“Heavy” Fighting at the Harris Farm, Part 2

by Dan O'Connell on March 17, 2012 · 0 comments

Field Of Battle

Preparations for the Confederate move lasted until about 1400. The route selected by Ewell was a wide arc, initially taking his column away from the Union defenses on the Brock Road. To speed the rate of advance and to thwart any Federal advance in his absence Ewell also opted to take along only a six gun battery from LTC Carter Braxton’s artillery battalion. The Confederates turned back to the northeast on the Gordon road and crossed the Ni. Shortly after crossing the river Ewell split his infantry away from the main road and moved east on a wagon trail to the ruins of the Stevens farm. Rosser’s cavalry continued along the main road looking to strike the Fredericksburg Road. The narrow wagon trail had been softened by recent rains and the artillery began to experience trouble. The artillery commanders, Braxton, became concerned that his pieces would become mired and have to be abandoned. Ewell was convinced that the loss of the guns was a real possibility and had Braxton return them to the main defenses. He would continue on with no artillery support save a small battery of horse artillery that was with Rosser still on the Gordon Road. BG Stephen Ramseur’s brigade of North Carolinians led the way east and into the heavily wooded area that separated them from the Union line.

Across the fields the 2nd Battalion of the 4th New York Heavy Artillery had established themselves in a position that offered reasonably good defensible ground. The area was described in a regimental history:

“The centre of the line was in front of two log houses; one of them was called “the old house”, and owned by Miss Susan Alsop. A lane led back to one of these, and between this house and our line was a fine spring of water.”

“A little farther a small stream ran through a swale. On the higher ground beyond was a log house with a door facing our way, which was used as picket headquarters. Beyond was an open meadow, probably sixty rods wide, then timber.”

On the left end of the 4th’s position, pickets from Company K (only about a half of the company went out on the first picket tour) crossed “a low, miry swamp” and formed a line facing west. The tree line wrapped around the picket posts on three sides forming a U with the open end facing the main line. The area also contained “two old tumble-down buildings.” Company D formed the extreme right of the Federal position facing the Fredericksburg Road.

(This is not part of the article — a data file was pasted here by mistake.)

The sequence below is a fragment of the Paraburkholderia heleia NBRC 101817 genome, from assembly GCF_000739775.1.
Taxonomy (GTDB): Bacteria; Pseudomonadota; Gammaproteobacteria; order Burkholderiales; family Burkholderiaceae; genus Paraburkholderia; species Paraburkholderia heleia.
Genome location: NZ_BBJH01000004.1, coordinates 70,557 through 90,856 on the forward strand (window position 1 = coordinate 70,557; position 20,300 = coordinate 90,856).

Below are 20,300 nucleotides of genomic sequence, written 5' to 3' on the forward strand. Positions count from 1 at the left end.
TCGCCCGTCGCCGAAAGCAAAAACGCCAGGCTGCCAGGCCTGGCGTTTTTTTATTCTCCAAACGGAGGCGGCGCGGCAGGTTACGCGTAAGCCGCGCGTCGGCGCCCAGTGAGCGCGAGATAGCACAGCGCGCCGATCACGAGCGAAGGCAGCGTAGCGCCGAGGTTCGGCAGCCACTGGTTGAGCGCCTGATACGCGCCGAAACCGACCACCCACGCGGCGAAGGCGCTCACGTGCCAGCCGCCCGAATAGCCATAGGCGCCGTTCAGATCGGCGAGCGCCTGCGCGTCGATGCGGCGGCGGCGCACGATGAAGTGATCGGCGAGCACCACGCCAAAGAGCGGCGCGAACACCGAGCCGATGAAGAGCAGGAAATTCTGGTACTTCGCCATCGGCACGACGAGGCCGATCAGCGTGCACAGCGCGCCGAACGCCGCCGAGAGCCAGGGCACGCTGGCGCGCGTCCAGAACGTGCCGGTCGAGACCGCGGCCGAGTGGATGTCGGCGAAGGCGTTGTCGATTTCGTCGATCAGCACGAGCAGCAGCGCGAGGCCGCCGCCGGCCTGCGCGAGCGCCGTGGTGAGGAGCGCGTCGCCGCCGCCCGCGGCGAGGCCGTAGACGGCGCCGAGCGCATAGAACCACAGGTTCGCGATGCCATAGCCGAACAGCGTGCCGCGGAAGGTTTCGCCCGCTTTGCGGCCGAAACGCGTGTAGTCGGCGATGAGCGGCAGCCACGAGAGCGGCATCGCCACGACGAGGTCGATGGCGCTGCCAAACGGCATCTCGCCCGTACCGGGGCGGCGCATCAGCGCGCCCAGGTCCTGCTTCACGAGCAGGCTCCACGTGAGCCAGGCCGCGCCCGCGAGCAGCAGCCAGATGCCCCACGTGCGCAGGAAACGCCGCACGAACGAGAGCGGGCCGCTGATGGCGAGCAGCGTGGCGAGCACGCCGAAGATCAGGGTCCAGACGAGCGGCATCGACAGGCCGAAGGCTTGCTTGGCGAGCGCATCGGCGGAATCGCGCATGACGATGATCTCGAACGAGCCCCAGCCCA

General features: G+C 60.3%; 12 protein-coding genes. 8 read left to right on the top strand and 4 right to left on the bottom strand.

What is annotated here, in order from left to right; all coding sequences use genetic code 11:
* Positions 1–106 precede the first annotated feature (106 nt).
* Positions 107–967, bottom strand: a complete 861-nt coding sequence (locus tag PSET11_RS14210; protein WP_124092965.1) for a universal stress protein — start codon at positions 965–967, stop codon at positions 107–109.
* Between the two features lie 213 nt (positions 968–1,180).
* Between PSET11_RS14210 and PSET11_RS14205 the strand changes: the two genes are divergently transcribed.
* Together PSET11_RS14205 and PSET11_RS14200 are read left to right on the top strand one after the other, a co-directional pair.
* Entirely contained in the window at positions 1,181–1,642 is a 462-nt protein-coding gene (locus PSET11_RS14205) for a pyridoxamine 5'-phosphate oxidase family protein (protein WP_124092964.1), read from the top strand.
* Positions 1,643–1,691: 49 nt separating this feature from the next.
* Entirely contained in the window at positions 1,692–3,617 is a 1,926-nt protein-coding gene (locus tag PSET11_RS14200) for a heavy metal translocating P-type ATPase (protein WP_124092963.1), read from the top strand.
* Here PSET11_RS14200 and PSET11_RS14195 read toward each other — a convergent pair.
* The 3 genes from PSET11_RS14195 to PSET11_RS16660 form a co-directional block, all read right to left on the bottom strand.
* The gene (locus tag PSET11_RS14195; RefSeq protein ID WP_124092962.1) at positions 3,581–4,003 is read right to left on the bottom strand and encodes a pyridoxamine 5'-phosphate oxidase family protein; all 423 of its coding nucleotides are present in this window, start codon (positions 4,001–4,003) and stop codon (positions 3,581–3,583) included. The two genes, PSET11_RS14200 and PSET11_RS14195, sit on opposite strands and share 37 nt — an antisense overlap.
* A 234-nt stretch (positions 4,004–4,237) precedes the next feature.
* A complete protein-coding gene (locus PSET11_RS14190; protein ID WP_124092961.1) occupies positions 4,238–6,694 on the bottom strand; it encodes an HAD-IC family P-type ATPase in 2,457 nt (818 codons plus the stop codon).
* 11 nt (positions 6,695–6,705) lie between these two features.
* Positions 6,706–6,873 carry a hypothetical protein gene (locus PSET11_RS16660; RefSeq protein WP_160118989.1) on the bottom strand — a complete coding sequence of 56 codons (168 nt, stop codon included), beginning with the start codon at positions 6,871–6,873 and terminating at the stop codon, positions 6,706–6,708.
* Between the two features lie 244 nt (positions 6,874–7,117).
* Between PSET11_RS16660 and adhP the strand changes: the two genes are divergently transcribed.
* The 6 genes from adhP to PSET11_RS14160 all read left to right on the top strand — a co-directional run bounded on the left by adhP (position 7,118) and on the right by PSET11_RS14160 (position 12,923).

While the open terrain in their front benefitted the New Yorkers the trees allowed Ramseur’s men to move undetected into close proximity to the Union pickets. Also helping to disguise their movements was the onset of an afternoon shower. The passage through the forest also restricted movement so that the Confederates were stacked up along the narrow track. Deploying a line of battle under these circumstances would be a slow process. Unfortunately for the Confederates it was time that they would not have.

Opening Stages

While the Confederates marched the pickets along the 4th New York line settled in for what they expected to be an uneventful day. The primary concern seemed to be making themselves comfortable and getting something to eat. An ox that had been issued to the battalion was slaughtered and beef rations allotted to each man. The picket reserve (Company H and the remainder of Company K) settled down to preparing their meal while they waited their turn on the picket line. The on duty pickets also lacked a sense of urgency at their post. One member of Company K remembered that his post and the adjacent one had got together “for a little game of cards” when “a squad of rebel cavalry came suddenly dashing out of the woods.” The two groups were equally surprised at the confrontation. The Federals scrambled for their weapons and the Confederate troopers drew their revolvers. The two sides exchanged wild gunfire. The enemy troopers galloped off leaving one Union soldier wounded in the hand. Around noon somewhat more alert pickets in the Company D sector captured “we supposed, a rebel scout.” The man was hustled to the rear and interrogated by Colonel Hamlink, the adjutant of the battalion. The man was released after taking the oath of allegiance. These seemingly unimportant events were enough for Kitching to forward a report to Warren about increased activity. When Warren, in turn, sent this message forward Meade ordered Tyler’s Heavy Artillery Division to reinforce Kitching. About 1500 the 1st Massachusetts Heavy Artillery and the 2nd New York Heavy Artillery began moving up the Fredericksburg Road. The remainder of the division was put on notice to be prepared to move, but not until they received orders to do so. The deployment of these two units might be considered an overreaction to what appeared to be minor probes but as events would prove out it was most prudent.